2015 Ford Edge
No vehicle helped to make the SUV a required family friend more than Ford’s original full-framed Explorer. Indeed its enduring success allowed Ford to go slow to shifting to car-based utes, other than the compact Escape. But, for 2007 they gave in, and launched the mid-size Ford Edge. While not as rugged as Explorer, it still had solid sales. Now, finally, there’s a second gen Edge, and it’s new from corner to corner.
While auto writers use the phrase “all-new” a lot, the 2015 Ford Edge really is about as all-new as any vehicle can be, with very few parts carried over from the first gen.
Its stronger unit-body structure has a wheelbase that is 1.0-inch longer than previous, though track has been narrowed slightly. As for the suspension, a MacPherson-type strut with isolated sub-frame remains up front, but in back there’s a new integral link setup with coil springs that’s designed to shift ride quality in a sportier direction.
And indeed, we found that to be the case on the roads less traveled around Phoenix, Arizona. Ford’s Curve Control is still available, but thanks to the vastly improved chassis, it seemed less willing to intervene.
For those that wish to take it further over the edge, a Sport model returns and it’s even more proficient than before, thanks to additional suspension tweaks and standard 20 or optional 21-inch wheels.
All models are noticeably quieter inside, with very little-to-no wind or engine noise, unless you have the throttle pinned. Weight is down a tad, but not so much that we noticed it.
A good improvement overall, yet it’s still not as polished as many in this crowded segment.
The Edge does showcase much of Ford’s latest technology, like inflatable rear seatbelts, hands free lift-gate, Lane Keeping, and adaptive cruise control. A back-up camera is standard; with a 180-degree view front camera, with washer, available to aid in pulling out of blind places. Active park assist adds perpendicular help, and will even pull out of the spot for you when you’re ready to go.
The make-or-break aspect of any family vehicle however, is how you’re treated inside. Up front room is slightly more generous from before. And, the nicely supportive seats use thinner padding, so the environs seems even more spacious.
Additional soft touch material are well placed, taking both the look, and feel of the cabin a notch or two higher. There is noticeably more space for rear seaters too, but the Edge remains a 5-passenger crossover, saving 7-passenger duties for the also now unitized Explorer.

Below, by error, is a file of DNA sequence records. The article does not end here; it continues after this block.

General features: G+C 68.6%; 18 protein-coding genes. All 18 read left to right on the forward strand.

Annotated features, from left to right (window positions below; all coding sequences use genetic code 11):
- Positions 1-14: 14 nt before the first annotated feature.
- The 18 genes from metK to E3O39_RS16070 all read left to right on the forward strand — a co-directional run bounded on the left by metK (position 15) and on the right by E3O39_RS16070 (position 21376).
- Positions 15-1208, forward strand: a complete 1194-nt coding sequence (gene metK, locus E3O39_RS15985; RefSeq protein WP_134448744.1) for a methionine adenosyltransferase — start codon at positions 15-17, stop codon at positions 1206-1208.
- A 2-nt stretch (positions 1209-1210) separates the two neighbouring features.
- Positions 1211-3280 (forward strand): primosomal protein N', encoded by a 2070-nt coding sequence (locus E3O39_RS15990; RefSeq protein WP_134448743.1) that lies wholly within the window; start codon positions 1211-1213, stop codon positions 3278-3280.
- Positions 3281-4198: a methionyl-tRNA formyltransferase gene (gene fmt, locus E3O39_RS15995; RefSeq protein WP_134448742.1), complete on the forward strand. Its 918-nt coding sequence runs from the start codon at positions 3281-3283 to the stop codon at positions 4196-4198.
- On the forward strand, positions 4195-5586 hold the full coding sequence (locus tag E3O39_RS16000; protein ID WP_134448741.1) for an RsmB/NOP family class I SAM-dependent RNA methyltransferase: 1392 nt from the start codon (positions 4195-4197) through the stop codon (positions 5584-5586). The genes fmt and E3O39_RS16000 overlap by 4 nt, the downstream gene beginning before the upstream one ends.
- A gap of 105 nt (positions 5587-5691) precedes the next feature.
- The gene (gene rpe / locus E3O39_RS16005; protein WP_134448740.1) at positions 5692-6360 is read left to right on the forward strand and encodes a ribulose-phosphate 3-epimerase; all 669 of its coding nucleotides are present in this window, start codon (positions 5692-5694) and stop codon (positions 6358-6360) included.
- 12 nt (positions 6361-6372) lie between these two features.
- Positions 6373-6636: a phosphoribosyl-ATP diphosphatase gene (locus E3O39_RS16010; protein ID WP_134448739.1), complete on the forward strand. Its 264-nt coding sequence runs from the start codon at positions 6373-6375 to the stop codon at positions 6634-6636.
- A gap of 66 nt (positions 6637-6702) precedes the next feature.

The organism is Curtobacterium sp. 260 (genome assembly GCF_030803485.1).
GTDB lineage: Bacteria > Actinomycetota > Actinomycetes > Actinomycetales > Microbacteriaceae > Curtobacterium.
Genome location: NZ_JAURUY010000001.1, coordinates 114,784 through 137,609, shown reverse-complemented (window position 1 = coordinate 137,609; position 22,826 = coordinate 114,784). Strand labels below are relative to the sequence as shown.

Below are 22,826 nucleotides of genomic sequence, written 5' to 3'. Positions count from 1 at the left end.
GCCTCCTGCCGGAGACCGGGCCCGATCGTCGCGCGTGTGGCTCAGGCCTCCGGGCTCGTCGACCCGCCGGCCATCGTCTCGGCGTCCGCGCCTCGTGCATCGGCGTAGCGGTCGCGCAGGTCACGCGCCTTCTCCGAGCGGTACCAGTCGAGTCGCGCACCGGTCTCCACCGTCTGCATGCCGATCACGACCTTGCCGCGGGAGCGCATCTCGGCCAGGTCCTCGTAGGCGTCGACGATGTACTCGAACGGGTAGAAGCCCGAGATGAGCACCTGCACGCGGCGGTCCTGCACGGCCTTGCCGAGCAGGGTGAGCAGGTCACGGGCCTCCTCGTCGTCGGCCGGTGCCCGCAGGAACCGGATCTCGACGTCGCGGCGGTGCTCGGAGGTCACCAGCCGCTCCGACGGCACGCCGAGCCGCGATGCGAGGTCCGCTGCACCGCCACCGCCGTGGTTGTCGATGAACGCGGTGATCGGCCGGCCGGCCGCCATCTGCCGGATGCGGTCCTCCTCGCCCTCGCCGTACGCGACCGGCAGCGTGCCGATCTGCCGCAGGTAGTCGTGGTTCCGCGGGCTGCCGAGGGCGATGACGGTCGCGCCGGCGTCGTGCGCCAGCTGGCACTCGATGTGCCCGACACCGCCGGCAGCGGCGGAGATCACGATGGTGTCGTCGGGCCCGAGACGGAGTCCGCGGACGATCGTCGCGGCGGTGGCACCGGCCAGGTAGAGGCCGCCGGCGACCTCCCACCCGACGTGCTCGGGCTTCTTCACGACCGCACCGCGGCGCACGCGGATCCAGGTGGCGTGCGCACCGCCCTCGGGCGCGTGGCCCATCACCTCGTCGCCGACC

Cargo room grows most of all, up 7.0 cubic-ft. in the rear to 39.2. Maximum space, with the seatbacks folded, is now a healthy 73.4 cubic-ft.
The exterior design is equally important of course, as few people want to be seen in an ugly ride; and here the Edge is clearly… …edgier. The previous gen’s rounded shape has been replaced with a more angular one; and while size has grown, the less bloated look makes it appear tidier.
For sun worshipers, the Edge has one of the longest sunroofs out there, with Ford’s Vista Roof taking up almost 4-feet of real estate.
Under hood property is occupied by 1 of 3 engines. Base is a 2.0-liter EcoBoost I4, and it’s technically a new engine, as it features a twin-scroll design that both improves efficiency and increases power. Horsepower is now 245; torque is also up by 5 to 275 lb-ft.
The naturally aspirated 3.5-liter V6 carries over, but its reprogramming results in slightly less horsepower at 280 and 250 lb-ft.
The new option, is the F-150’s 2.7-liter V6 EcoBoost, here putting out 315-horsepower and 350 lb-ft. of torque, which comes standard in the Edge Sport.
Fully automatic all-wheel-drive is available with any engine, and towing capacity remains at 3,500-lbs.
Now, we spent most of our early drive time with the 2-point-0, and came away pleased; with its nice, sharp throttle response helping it feel plenty stout. But we did find the standard 6-speed automatic transmission easily confused and quite busy. Sport mode didn’t seem to offer any relief.
Base pricing stays exactly the same at $28,995. But Sport trim ups the high end a bit, starting at $38,995. All-wheel-drive tacks on 2-grand more.
Ford has obviously learned a lot about building crossovers, as the Escape and Explorer consistently rank among the top-10 in SUV sales. And, even the first Edge spent some time on the list. Well, now it just looks like Ford is getting greedy, as the really “all-new” 2015 Ford Edge will likely make a return to the top-10, and score a perfect 3-for-3 for the blue oval.
- Torque: 275 lb-ft. / 250 lb-ft. / 350 lb-ft.
- Horsepower: 245 / 280 / 315
- Engine: 2.0 liter / 3.5 liter / 2.7 liter
2024 Porsche Cayenne Turbo GT